July 25, 2022 [Rigzone] – A fire at Freeport LNG’s natural gas liquefaction plant led to the full shutdown of the facility on June 8 reducing the export of the chilled fuel from the U.S.
According to information provided by the U.S. Energy Information Administration (EIA), the shutdown reduced U.S. export capacity by an estimated 2.0 billion cubic feet per day (Bcf/d), and as a result, the U.S. benchmark Henry Hub natural gas spot price fell by $1.27 per million British thermal units (MMBtu) to $8.16/MMBtu on June 9.
The EIA added that the Henry Hub price continued to decline through the end of June, ending the month at $6.54/MMBtu.
Prices fell largely because the outage at Freeport LNG decreased U.S. natural gas exports (a factor in U.S. natural gas demand), putting downward pressure on natural gas prices.
The Administration estimated in its July Short-Term Energy Outlook (STEO) that U.S. liquefied natural gas exports averaged 10.1 Bcf/d in June, a 1.5 Bcf/d decline from May, because of the outage. The EIA expects U.S. LNG exports to remain below average, at 10.5 Bcf/d in the second half of 2022, which is 1.8 Bcf/d lower than the June STEO forecast.
“We expect the Henry Hub natural gas spot price will continue to decline from its June average of $7.70/MMBtu to an average of $5.97/MMBtu in the second half of 2022. We expect a price decline mainly because fewer U.S. LNG exports will likely contribute to a lower overall U.S. natural gas demand outlook,” the EIA explained.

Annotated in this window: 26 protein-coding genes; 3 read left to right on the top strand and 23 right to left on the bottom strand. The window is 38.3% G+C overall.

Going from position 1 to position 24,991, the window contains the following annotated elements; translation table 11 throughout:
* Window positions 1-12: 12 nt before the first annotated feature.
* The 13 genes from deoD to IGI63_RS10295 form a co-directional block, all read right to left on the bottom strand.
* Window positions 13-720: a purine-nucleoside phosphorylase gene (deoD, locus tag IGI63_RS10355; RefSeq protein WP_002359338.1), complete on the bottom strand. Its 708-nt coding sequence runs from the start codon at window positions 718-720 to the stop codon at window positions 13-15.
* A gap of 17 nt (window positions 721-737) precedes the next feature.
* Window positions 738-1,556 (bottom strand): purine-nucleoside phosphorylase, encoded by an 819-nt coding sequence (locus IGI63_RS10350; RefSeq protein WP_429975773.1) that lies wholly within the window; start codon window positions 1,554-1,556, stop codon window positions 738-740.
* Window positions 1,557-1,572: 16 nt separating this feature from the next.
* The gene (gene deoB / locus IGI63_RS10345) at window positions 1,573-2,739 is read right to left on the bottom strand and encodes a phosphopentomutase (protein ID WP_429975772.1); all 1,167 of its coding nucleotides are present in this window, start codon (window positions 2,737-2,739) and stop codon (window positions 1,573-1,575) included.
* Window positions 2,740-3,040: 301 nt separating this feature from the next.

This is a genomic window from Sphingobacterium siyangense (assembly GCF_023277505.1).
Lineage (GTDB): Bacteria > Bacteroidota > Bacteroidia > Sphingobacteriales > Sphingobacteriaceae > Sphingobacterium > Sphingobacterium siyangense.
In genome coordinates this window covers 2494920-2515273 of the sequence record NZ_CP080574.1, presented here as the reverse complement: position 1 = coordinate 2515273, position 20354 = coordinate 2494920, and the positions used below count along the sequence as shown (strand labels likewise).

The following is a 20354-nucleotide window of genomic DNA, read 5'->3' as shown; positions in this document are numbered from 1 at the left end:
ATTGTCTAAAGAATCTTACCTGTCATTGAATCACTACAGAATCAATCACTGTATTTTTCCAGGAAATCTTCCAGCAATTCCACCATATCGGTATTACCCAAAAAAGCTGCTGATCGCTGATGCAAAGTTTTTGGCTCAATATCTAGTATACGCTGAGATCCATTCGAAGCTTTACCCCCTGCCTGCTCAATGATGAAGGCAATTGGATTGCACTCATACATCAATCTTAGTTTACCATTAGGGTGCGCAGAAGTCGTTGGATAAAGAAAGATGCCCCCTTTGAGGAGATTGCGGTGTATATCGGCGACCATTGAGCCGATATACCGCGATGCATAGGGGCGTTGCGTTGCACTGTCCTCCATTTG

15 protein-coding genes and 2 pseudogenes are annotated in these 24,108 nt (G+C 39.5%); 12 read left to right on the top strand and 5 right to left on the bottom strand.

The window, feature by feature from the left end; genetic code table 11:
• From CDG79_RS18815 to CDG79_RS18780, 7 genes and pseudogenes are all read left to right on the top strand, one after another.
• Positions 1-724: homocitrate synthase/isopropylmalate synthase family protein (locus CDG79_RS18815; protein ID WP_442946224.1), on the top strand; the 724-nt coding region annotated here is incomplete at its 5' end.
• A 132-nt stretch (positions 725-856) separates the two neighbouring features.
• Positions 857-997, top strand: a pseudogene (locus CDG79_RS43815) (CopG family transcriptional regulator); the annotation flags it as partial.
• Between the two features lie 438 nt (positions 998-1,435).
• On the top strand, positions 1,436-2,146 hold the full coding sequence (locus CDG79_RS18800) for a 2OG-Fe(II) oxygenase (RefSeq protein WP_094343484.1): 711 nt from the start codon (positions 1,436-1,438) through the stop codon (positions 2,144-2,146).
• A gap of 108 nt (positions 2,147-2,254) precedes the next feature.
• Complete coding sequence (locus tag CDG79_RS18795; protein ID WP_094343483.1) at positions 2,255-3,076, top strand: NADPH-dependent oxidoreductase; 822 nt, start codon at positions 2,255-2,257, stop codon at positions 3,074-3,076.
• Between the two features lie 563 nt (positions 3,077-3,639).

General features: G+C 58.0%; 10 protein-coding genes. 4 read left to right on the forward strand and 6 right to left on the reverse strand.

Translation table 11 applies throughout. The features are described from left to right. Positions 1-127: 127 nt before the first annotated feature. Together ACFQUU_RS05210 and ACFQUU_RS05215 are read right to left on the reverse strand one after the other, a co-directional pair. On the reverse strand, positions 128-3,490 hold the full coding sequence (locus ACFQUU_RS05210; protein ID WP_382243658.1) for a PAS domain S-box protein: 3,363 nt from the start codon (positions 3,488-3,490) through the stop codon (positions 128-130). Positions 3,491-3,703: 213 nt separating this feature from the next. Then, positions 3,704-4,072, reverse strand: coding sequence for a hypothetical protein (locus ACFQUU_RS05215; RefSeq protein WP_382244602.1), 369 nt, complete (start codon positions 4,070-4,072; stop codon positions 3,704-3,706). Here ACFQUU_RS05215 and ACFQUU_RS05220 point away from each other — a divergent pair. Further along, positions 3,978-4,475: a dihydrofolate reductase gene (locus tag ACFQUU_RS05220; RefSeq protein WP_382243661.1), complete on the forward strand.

Amid lower natural gas prices, the EIA forecasts natural gas consumption in the industrial sector and electric power sector to rise, offsetting some of the drops in total demand. The Administration expects total demand – consumption plus exports – to be down by 0.7 Bcf/d in 2H22.
“By the spring of 2023, we expect U.S. natural gas production will increase and inventories will build back to their five-year (2017–2022) average levels, putting additional downward pressure on prices. The July STEO forecasts the 2023 Henry Hub spot price will average $4.76/MMBtu,” EIA concluded.
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